The disposition of three Chinese-owned ships carrying illegally
cut timber has become a test case of Indonesia's ability to pull
together national and local law-enforcement agencies in Indonesia's
effort to crack down on the logging industry. The ships, loaded with
885,500 cubic feet of raw logs valued at about $3 million, was
seized off the coast of Borneo in November. They are being held in
Jakarta's Tanjung Priok port.
Illegal timber accounts for 65 percent of Indonesia's log
production. At the current rate of deforestation, the lowland
tropical forests in Kalimantan - the Indonesian part of Borneo
Island that supplied the logs to the Chinese ships - will be gone by
Forestry officials in Jakarta say they recognize the scale of the
problem and want to act, but are frequently blocked by provincial
officials who collude with illegal loggers and profit from the
Since the fall of President Suharto in 1998, his centralized,
military-backed regime has given way to looser political ties
between Jakarta and the provinces, sparking a feeding frenzy in
"Instead of one Suharto, you now have 300 Suhartos, and all they
know is how to rape and pillage the forests," says Timothy Nolan,
director of a European Union-funded bureau that supports sustainable
forestry in Indonesia.
One such area is Tanjung Puting, a 988,000-acre conservation park
in Kalimantan that is home to one of Indonesia's last surviving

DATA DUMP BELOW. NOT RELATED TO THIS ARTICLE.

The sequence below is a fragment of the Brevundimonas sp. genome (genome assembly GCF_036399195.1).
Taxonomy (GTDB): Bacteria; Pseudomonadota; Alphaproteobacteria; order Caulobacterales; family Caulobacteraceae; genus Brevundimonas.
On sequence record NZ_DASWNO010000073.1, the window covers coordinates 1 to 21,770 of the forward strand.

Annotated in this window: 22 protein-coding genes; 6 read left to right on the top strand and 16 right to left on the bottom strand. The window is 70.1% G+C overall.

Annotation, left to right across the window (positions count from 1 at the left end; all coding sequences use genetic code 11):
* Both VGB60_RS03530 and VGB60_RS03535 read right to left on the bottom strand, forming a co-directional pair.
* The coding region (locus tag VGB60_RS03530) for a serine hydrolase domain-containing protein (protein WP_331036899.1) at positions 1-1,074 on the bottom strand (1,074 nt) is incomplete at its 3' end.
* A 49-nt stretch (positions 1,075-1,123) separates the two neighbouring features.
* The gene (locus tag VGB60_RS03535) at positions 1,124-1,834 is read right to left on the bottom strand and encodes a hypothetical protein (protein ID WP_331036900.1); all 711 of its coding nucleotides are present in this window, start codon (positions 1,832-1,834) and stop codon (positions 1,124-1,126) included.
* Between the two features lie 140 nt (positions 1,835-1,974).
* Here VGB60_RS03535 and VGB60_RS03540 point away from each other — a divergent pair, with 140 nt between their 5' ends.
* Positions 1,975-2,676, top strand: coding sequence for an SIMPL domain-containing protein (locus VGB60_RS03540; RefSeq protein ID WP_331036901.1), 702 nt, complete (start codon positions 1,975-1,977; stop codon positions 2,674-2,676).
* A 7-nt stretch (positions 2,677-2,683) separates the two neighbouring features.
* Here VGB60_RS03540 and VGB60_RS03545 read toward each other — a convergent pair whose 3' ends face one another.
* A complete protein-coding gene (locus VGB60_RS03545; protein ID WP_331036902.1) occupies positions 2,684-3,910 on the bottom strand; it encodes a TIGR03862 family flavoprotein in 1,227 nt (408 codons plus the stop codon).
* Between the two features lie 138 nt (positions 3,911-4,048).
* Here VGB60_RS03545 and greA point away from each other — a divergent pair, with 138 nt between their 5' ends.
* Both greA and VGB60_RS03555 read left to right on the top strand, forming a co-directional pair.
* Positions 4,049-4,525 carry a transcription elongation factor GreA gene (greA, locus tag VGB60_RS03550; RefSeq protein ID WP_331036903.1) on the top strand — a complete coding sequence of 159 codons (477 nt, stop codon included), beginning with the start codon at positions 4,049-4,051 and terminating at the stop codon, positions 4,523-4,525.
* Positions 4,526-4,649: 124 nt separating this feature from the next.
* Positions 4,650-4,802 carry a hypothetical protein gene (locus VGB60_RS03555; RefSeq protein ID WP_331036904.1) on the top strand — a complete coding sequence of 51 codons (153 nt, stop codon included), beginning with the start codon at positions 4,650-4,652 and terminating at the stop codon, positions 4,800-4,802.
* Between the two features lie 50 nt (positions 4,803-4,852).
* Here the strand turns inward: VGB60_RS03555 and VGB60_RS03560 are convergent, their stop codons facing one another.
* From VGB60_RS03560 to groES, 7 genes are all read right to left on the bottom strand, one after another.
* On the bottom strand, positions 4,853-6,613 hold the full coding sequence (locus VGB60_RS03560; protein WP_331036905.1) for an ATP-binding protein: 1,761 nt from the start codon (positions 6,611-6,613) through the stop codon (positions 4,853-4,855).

orangutan colonies. Widespread logging and forest fires have damaged
40 percent of the park. Telapak, an environmental group, estimates
that 10.5 million cubic feet of illegal logs are stolen annually
from Tanjung Puting.
Officials suspect the logs aboard the Chinese ships belong to
companies linked to timber baron Abdul Rasyid, who was elected to
Indonesia's supreme parliament in 1999. Activists and forestry
officials allege that Mr. Rasyid and his family oversee the felling
of trees in Tanjung Puting that
are either processed locally or exported as raw logs.
The seizure of the ships marks a victory in the effort to crack
down, but it has not been without setbacks. Last year, acting on a
tipoff from forestry officials, local police seized a shipment of
illegal logs from the park.
But it was a short-lived success.
"Unfortunately, after being detained for one or two weeks, they
were released [by police]," says Wahyudi Wardojo, secretary-general
to the minister of forestry. The logging resumed.
But this time, ministry officials enlisted Indonesia's Navy. The
Navy then intercepted the three Chinese ships, which had just loaded
cargoes in Pankalanbun, the port for Tanjung Puting.
The Navy impounded the vessels in Jakarta along with their
illegal logs, far from the timber bosses.
National police were then brought in to investigate the exporters
who supplied the logs. …